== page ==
(reading and perhaps listening), students will probably save time by using
BDs to avoid converting the definition to a native equivalent. With encod-

ing (writing and perhaps speaking), students could use MDs to reduce

errors and BDs to increase the possibilities of communication. The activi-

ties below teach the use of both.

The second question concerning dictionaries that teachers often ask is
when a learner should consult a dictionary. Most researchers have commented only on reading in this respect, and the verdict has been nearly
unanimous for over thirty years: only as a last resort (Jones, 1957; Hosenfeld et al.; Medley; Rivers, Teaching Foreign 304). "Last resort" has been
variously defined as after reading the entire passage (Jones 128) or at least a

complete sentence (Twaddell 76). The problem reading experts have not

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DICTIONARY IN LANGUAGE LEARNING 85

addressed is how students are to know
problem that occurs not infrequently
When the last resort is reached, studen
message properly.
The corollary to this question is what
facetious answer-words they do not k
appear obvious but are not. Research do

of speech will help more than others whi

guess nouns and verbs over all others,
an enormous amount of information a
stressing that the whole (meaning) is
(words), it is unlikely that such resear
tioned above, Bensoussan finds that di
improve reading comprehension. The p

Given the sentence The children are looki
French students might look up (or at leas

use no article with television. An exerc

divide sentences into units that they can
The third question (which dictionary is b

sible, to answer. It is important to com
classification system, such as that of G
that monolingual French dictionaries fa
public cultiv, . . . au grand public ... au
this does not include many specialized
Teachers would also do well to keep up
ies, which appear in the major profess
articles that compare them (Ibrahim). Y
ing dictionaries for ESL students that
rand's article comparing the Petit Robe

contemporain can serve as a model for com

ies, and it will be used in the sequel ar
language classes.
Teachers much choose relevant words
is possible with the specific dictionary

ing examples of learning activities may se

want to replace or supplement them w
their own situation. The class textbook
lary for any given assignment. Student
a good beginning for expanding vocabu
a role in determining the type of work
Teachers who prepare printed lessons f
update them regularly to ensure an in
Above all, the vocabulary and the cont

students' level.

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86

FRENCH

Learning

REVIEW

Activities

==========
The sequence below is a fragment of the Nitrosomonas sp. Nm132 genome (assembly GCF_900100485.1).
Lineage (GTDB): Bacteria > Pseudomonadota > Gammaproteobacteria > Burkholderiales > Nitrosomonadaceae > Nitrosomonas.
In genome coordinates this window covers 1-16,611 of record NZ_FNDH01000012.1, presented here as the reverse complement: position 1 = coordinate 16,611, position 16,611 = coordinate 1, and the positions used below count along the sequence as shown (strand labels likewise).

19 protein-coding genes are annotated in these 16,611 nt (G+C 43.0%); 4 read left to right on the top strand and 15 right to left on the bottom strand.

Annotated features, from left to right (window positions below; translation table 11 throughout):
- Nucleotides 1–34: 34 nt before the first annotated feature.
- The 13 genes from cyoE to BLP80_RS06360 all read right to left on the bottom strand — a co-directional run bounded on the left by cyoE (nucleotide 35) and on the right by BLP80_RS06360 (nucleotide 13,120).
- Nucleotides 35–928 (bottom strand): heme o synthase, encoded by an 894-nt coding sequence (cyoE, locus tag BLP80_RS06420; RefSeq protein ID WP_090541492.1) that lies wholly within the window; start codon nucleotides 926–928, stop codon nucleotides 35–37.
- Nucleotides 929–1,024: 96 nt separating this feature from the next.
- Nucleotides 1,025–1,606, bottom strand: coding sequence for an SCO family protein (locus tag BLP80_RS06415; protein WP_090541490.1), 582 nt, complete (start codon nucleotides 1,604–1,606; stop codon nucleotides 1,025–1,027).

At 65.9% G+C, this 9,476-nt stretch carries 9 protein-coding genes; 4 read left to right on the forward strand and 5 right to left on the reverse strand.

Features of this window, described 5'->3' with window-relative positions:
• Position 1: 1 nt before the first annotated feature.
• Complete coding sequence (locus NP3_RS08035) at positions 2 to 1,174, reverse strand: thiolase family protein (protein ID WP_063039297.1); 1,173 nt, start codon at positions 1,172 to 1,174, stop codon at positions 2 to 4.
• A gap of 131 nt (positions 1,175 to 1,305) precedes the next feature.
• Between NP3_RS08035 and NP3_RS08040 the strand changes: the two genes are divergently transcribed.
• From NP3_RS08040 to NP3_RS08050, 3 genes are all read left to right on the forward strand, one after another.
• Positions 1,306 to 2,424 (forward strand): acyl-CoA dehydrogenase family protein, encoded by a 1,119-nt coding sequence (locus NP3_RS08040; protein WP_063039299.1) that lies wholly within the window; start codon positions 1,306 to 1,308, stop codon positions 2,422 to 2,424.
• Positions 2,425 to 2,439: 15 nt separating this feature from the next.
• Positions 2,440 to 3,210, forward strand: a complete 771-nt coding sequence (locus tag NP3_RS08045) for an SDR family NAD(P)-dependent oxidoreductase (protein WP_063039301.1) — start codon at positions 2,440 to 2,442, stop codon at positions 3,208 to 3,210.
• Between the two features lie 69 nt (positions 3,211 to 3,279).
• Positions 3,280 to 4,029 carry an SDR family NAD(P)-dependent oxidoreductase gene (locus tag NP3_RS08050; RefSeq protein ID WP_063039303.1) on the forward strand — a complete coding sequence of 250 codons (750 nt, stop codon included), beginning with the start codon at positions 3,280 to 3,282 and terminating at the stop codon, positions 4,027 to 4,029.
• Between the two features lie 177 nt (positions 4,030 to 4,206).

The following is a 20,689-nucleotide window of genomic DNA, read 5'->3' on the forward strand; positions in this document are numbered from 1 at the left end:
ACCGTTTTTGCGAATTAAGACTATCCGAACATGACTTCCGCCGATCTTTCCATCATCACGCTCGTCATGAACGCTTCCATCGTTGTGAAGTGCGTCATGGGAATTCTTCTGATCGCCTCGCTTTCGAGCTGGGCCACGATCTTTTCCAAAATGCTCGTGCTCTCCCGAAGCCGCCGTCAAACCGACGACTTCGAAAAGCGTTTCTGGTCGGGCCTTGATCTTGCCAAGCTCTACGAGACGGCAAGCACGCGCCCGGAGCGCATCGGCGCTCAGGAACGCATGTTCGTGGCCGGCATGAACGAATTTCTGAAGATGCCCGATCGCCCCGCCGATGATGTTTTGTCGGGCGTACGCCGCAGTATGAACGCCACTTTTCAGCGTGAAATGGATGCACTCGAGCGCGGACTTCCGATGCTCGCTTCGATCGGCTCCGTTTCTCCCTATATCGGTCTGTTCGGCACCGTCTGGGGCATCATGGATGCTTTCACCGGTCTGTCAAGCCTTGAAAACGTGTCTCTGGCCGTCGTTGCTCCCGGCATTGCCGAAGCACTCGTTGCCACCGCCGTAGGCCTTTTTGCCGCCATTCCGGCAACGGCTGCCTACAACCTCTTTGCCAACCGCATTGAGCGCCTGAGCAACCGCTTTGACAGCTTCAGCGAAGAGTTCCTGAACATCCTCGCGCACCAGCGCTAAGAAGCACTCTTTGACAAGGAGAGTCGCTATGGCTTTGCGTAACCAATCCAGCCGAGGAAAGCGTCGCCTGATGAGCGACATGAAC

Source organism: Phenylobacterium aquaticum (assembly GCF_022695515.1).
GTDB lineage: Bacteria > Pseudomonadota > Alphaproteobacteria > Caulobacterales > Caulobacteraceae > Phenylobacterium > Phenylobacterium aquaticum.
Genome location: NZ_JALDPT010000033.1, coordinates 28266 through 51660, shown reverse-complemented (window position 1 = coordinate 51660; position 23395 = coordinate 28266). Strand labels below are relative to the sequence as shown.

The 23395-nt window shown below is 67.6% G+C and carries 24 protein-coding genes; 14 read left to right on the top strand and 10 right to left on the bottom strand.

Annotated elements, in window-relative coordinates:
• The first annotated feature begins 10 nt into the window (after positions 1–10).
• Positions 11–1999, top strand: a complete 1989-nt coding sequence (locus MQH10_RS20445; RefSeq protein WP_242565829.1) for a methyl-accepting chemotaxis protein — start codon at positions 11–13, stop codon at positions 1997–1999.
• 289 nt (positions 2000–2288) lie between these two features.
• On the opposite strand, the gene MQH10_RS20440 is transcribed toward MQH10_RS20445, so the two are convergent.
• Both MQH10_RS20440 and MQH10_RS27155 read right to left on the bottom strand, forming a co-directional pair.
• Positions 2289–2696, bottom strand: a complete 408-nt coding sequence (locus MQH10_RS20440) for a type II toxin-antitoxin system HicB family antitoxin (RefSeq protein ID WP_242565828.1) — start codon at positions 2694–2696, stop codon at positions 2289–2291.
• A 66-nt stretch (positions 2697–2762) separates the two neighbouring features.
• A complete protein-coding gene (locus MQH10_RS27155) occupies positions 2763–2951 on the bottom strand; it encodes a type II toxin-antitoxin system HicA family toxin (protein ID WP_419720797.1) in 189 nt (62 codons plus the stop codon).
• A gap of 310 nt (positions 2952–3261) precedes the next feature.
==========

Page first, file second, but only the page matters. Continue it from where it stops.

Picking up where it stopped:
For
suggestions
ab
tant
types
of
dict
produce
target
lan
ing
dictionaries
to
suggests
examinin
teaching
parts
of
s
order,
finding
der
bols,
checking
spel
Rivers
(Teaching
Fr
terest
in
the
dictio
She
recommends
s
Larousse,

with

its

m

students
become
ac
06).
Rossner's
sugg
a
certain
word
is
a
The
most
complet
(Whitcut)
and
Oxf
foreign
students.
F
ple
entry
and
disc
various

aries,

type

faces.

teachers

W

can

entry
to
a
transpare
Robert
BD
has
a
det
xxiv)
and
the
Petit
Decoding

A

decodes

detailed

criticizes

without

involves

our

analys

the

teaching

can

words

mark

out

smaller
becomes."

U

st

understan

students.

teachers

of

Monoling

student

most

He

I

(even
any

the

His

have

st

if

t

inflec

diction

A. Rayez les prffixes et les suffixes des mots suivants, s'il y a lieu.

inaccessible preconsonantique
pitoyablement incrtdulith

enrichissons anticonstitutionnel

parlement rtduisant

archifaux anhimoine

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DICTIONARY IN LANGUAGE LEARNING 87

(Parlement and antimoine are traps, wo
entirety.)
Another step in Scholfield's system is to reduce multiple entries by elimi-

nation. Students must recognize parts of speech, grammatical information
(e.g. transitive or intransitive), level of style, word combinations, and infer-

ences. The person who composes the exercise should look for words that
students do not know in a context that they will understand.
B. Cherchez les mots soulignes dans votre dictionnaire et ecrivez la definition qui y
correspond au-dessous de la phrase.
1. I1 faut que j'aille chercher des timbres au bureau de poste.

2. Vous n'avez pas le droit de me dire cela.
3. Son fiance lui a offert un bracelet en argent.
4. Un tel investissement ne vous rapportera rien.

5. Elle est partie acheter des piles pour son walkman.